When the Tokyo Grain Exchange, operator of the nation’s largest agricultural bourse, bet its future on rice trading, it didn’t expect radiation fallout would be part of investor decisions and volatility.
The exchange will list rice contracts Monday for the first time since the start of World War II to boost flagging volumes and profit. The resumption comes amid concern that fallout from the stricken Fukushima No. 1 power plant may spread to crops after it was found cattle had been fed cesium-tainted rice straw.
“The nuclear disaster adds to factors that could influence prices,” said Takaki Shigemoto, a commodity analyst at research company JSC Corp. in Tokyo. “Rice futures may attract speculative money.”
Trading may be volatile as investors weigh the impact of possible suspension of shipments from growing areas and lower consumption on health fears, Shigemoto said. The bourse aims to boost overall volume on the exchange to 40,000 lots a day on average by March from 9,626 lots a day in June after listing the new contract, President Yoshiaki Watanabe said last month.
Commercial stockpiles of rice, a Japanese staple, may drop to the lowest level in four years in 2012 after the March earthquake and nuclear disaster curbed output, possibly spurring the release of reserves, the farm ministry said.
Faced with criticism from consumer groups and opposition party politicians that lax government control has endangered food safety, the ministry has tightened rice screening before the harvest begins in eastern Japan.
The government ordered Fukushima and 13 nearby prefectures to test rice samples before the harvest. Authorities will ban shipments from areas where they find grains containing cesium exceeding 500 becquerels a kilogram. Rice production in Fukushima and neighboring Ibaraki, Miyagi and Iwate prefectures amounted to 1.56 million metric tons last year, out of the nationwide total of 8.5 million tons.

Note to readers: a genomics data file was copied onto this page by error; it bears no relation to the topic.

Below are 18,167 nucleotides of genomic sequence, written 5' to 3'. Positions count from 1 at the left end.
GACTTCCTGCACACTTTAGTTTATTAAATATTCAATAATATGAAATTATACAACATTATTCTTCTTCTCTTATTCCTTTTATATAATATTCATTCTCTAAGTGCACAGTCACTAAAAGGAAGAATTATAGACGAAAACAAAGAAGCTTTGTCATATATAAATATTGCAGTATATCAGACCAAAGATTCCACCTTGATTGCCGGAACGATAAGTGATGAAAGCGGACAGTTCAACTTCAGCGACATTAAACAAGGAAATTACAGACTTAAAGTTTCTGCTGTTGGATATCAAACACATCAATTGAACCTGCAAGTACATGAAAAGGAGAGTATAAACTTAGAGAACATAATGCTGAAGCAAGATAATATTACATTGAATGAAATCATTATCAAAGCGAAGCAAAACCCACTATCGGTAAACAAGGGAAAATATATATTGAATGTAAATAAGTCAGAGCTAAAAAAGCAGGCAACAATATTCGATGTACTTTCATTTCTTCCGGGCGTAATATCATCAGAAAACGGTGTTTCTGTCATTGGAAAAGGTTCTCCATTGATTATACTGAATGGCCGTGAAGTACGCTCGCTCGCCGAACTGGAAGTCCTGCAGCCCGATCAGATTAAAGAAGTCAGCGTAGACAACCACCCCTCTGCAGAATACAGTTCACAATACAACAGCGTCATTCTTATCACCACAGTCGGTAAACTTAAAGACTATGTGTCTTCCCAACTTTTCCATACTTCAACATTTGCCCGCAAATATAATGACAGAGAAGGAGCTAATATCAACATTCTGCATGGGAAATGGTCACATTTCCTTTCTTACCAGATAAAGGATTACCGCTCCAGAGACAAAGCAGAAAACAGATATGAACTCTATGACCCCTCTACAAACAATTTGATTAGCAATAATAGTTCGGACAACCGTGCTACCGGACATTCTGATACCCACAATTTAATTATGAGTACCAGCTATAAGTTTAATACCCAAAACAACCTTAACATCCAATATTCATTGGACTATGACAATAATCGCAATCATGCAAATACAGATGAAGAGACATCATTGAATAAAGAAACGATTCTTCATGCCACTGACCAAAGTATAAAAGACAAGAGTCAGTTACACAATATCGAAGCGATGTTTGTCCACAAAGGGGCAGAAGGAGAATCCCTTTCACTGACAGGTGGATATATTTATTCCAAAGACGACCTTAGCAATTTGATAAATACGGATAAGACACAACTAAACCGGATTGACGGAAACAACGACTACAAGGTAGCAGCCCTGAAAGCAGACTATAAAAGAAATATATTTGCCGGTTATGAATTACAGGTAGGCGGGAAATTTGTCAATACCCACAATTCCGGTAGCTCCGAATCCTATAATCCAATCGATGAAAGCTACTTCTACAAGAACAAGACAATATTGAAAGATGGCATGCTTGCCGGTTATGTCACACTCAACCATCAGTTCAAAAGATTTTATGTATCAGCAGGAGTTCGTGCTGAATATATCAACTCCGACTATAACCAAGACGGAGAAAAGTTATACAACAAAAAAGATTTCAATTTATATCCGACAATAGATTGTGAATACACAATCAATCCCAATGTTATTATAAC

“If the government bans rice shipments on discovery of tainted supplies, that will reduce supply and may boost rice futures,” Shigemoto said.
Average prices of new-crop rice fell 12 percent to ¥12,707 per 60-kg bag in the 10 months ended June 30, compared with ¥14,470 in the year ended Aug. 31, 2010, the farm ministry said on July 27. Rice traded in Chicago has jumped 46 percent in the past 12 months and is the best performing grain this year as U.S. acreage slumps.
Japan is self-sufficient in the grain as the government protects growers from foreign competition with a tariff on imports of ¥341 ($4.35) a kilogram.
Resumption of rice futures comes after an income-support program for growers was introduced last year, replacing a price control system that ensured farm incomes. The change increased volatility, raising the need to introduce a hedging tool for producers and distributors.
Kansai Commodities Exchange, based in the city of Osaka, will also start trading domestic rice futures Monday. Trading was suspended in 1939 when the government put grain production and distribution under its control to secure supplies during the war.
The two exchanges will list yen-denominated contracts, with deliverable grades including Koshihikari, a popular brand grown in Japan. Imported rice is excluded from physical delivery at the exchanges because the government maintains control over foreign purchasing and sales.
The Tokyo exchange selected nonglutinous brown rice produced in Chiba, Ibaraki and Tochigi as standard grade for the contracts. Deliverable brands include rice grown in 12 other prefectures including Fukushima, Miyagi and Iwate, where cattle were contaminated with radioactive rice hay. Tainted beef from the animals was sold at supermarkets nationwide.
“We believe the testing program will be effective in preventing tainted rice from entering the market,” Tatsuya Kajishima, senior press counselor for the Agriculture, Forestry and Fisheries Ministry, said in an interview.
Still, even if radiation is not found to have spread to rice, sufficient inventories and shrinking demand may damp prices.
In a time of both misinformation and too much information, quality journalism is more crucial than ever.
By subscribing, you can help us get the story right.